The Dirty Little Secret of View-Through Conversions
The measure of “view-through conversions” (VBC) have been controversial since their invention. They capture instances of a user seeing the advertiser’s ad, not clicking, but subsequently visiting, and registering or purchasing from the advertiser’s site. Some consider VBCs a measure of direct response and use them in their ROI calculations, while others believe they measure happen-stance events and disregard them completely.
The fact is, it’s difficult to justify VBC as a measure of direct response. In order to do so, you’d have to prove that those impressions that were not clicked had a significant causal relationship to the subsequent sale, registration, or visit to the site. Pessimists correctly point out that if you put a banner in your rotation that has nothing to do with the advertiser, that banner will garner some view-through conversions. In an attempt to conduct cleaner experiments, some have conducted “test/control” (a.k.a. “True Lift”) experiments. In almost all cases, both the test and control groups exhibited the same natural tendencies to visit the advertiser’s website and convert. Or in other words, True Lift tests do not support the notion that VBCs are a measure of direct response. This is especially true for advertisers with strong brands. The more popular the advertiser’s website, the harder it is to measure significant lift because of all the other factors that contribute to consumer activity (e.g. offline advertising, previous visits, word-of-mouth, in-store history, etc.).
So, if VBCs aren’t a measure of direct response, what are they? VBCs are a measure of targeted reach, not direct response. Let me use an analogy to illustrate. Imagine you were responsible for Coca Cola’s advertising, and you could ask every person who just bought some Coke whether they had seen a Coca Cola ad recently. And if they had, they had to hand over a very accurate log book of all the Coca Cola ads they were exposed over the last 90 days. Furthermore, the notes would tell you which specific ads were delivered, and the context of where the ads were displayed. For all those people who answer “yes”, do you think it was that last ad impression that caused the person to buy that Coke? Of course not. But would that information would be valuable to Coca Cola? Absolutely. With it, they could measure where their customers are being reached by their ads and how often.
View-through conversions provide very similar insight. Imagine you reached 1MM users on Site-A and 1MM users on Site-B. And you get 200 view-through conversions from Site A and 100 view-through conversions from Site B. What would that mean? It’s a strong indicator that Site A has about twice the concentration of your target audience than Site B. That may be interesting for the average direct response advertiser, but amazingly profound to the typical brand advertiser.
Though there isn’t a strong argument for VBC as a measure of direct response, there is a strong case for VBC as a measure of targeted reach. Unfortunately, the metric has the word “Conversion” in it rather than “Reach”, a hold-over from the early days when the only justification for the web was direct response. As the industry matures, and we create compelling reasons for brand advertisers to invest in web advertising, the repositioning of these metrics will become supremely important. It’s time to drop the ROI moniker where it isn’t sincere, and start saying with a straight face what things really are. Scary, I know. but trust me. good things will happen. ++ybs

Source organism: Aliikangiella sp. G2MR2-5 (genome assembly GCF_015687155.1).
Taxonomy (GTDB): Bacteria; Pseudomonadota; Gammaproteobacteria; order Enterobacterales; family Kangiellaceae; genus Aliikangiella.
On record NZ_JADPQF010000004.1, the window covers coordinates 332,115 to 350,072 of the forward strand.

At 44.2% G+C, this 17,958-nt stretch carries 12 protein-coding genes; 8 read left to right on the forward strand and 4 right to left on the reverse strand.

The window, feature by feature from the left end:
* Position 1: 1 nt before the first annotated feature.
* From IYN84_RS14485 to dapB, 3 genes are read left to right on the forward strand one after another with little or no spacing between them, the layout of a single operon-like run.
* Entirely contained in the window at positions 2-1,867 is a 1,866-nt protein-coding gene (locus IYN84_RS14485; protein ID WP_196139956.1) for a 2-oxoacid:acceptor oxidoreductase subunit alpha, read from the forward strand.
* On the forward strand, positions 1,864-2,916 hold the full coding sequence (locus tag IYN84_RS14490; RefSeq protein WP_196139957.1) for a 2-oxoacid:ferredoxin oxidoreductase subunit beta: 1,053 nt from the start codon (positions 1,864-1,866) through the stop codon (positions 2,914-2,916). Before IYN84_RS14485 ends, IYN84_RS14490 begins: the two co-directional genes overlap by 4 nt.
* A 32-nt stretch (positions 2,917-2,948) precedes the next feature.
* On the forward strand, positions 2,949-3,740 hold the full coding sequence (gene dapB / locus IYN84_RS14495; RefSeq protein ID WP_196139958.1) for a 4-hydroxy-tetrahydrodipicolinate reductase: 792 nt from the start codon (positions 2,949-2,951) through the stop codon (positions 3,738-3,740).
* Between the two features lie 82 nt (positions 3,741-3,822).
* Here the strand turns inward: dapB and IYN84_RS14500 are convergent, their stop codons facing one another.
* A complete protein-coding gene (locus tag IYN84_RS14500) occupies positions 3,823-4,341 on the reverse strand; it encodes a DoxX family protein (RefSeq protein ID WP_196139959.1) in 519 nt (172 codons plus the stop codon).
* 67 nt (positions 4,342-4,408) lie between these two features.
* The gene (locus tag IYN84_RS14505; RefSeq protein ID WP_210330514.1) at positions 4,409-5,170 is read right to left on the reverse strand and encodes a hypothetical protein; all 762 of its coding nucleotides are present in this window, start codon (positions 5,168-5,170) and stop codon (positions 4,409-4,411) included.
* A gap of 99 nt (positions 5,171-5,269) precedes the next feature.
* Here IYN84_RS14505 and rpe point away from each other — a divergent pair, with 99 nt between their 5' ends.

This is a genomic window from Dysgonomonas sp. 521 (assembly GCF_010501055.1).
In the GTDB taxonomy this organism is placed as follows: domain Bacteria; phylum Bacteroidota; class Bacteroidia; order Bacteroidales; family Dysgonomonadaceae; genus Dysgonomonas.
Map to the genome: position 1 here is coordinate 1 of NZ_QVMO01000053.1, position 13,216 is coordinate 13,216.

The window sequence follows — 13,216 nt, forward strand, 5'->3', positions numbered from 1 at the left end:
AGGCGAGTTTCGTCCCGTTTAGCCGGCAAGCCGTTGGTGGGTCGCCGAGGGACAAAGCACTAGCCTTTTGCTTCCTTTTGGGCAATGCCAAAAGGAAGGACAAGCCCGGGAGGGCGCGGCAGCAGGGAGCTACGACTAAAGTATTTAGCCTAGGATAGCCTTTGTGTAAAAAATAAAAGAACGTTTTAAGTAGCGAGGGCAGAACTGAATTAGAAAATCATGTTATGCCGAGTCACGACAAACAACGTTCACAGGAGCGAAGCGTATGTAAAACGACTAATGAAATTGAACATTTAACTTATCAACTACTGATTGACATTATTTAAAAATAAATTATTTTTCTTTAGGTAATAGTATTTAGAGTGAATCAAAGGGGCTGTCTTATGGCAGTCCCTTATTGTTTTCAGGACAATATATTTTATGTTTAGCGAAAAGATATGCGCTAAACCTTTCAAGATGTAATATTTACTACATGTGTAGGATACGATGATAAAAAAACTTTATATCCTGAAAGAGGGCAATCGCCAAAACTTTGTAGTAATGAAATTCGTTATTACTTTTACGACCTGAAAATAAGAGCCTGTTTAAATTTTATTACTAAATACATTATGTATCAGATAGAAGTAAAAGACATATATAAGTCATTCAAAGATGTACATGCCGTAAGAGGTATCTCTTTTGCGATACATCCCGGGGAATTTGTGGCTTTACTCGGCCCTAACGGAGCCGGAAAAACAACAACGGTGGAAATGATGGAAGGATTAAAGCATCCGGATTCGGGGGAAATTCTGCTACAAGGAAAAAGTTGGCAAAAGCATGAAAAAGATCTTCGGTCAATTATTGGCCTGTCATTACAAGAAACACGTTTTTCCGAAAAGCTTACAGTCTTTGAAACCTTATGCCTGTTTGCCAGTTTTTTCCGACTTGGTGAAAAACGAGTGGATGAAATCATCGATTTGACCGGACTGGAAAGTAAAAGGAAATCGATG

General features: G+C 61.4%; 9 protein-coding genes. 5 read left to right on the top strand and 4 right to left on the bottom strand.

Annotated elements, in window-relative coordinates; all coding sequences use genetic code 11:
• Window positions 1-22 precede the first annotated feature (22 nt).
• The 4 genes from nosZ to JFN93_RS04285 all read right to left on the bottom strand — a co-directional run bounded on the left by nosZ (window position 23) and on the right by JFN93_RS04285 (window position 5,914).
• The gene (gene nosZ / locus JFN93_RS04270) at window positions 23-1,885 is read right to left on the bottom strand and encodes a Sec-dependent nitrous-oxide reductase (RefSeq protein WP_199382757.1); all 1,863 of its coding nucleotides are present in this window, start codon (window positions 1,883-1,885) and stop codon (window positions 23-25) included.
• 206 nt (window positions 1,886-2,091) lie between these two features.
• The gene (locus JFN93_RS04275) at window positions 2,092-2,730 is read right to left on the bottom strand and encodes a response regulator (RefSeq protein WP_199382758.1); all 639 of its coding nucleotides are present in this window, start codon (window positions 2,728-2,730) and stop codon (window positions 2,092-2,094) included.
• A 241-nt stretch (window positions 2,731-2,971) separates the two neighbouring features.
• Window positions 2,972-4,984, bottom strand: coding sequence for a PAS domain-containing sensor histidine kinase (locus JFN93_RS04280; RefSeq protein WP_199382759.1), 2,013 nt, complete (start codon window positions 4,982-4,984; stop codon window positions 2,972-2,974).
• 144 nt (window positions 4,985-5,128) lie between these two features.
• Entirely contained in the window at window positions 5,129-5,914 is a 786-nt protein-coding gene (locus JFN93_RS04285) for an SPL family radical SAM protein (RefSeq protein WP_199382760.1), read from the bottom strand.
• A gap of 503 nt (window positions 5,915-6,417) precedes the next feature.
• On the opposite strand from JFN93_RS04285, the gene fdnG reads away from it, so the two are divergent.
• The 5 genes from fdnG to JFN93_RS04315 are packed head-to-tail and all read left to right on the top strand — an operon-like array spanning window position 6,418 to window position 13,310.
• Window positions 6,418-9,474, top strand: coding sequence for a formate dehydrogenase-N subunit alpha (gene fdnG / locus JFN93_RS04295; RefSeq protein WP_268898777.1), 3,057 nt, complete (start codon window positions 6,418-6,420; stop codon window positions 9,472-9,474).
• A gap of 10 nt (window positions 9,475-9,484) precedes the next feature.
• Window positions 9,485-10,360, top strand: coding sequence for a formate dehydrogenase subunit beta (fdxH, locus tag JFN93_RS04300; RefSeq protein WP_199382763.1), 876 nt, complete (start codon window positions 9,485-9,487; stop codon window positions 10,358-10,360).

Getting Back to Basics – Why Web Advertising Needs Traditional Media Metrics
Trying to build a brand marketing campaign without traditional target reach and Gross Rating Points (GRP) estimates is like trying to diet without the concept of calories. The analogy of dieting and advertising works on many levels. Both are multivariate and complex in nature. Dieting also has explicit and measurable outcomes – weight loss or gain, whereas marketing has sales. Advances in dieting have deconstructed the powerful role of good and bad carbohydrates, fats and proteins and importance of different metabolisms. However, amidst all of this sophistication and breakthrough science, there remains a fundamental metric that plays a crucial role – the calorie.
Without the calorie, diets are about as useful as the American Food Pyramid. Without the humble calorie, dieters won’t know how many Doritos they can eat or the difference between a soda and a milkshake. For Marketing, that fundamental metric is Reach. There is good reach, and ineffective reach, engaging reach and passive reach. But without the basic understanding of how a campaign reached the target audience, brand advertisers simply won’t know what they are buying online. Before I delve into the arguments, for and against traditional media metrics for the Web, let’s start by taking a look at who has the dollars and where those dollars are being spent.
Direct Response advertisers have flocked to the web with promises of measurable ROI, driven by granular metrics and actionable insights into exactly what’s working and what isn’t. Search makes up the bulk of the spending, followed by campaigns across the many ad networks that offer various sorts of pay-for-performance advertising (e.g. cost-per-click or cost-per-sale). Brand advertising budgets represent about two-thirds of a $186 Billion advertising market. Yet, only 5% of their overall marketing budgets are spent on the Web.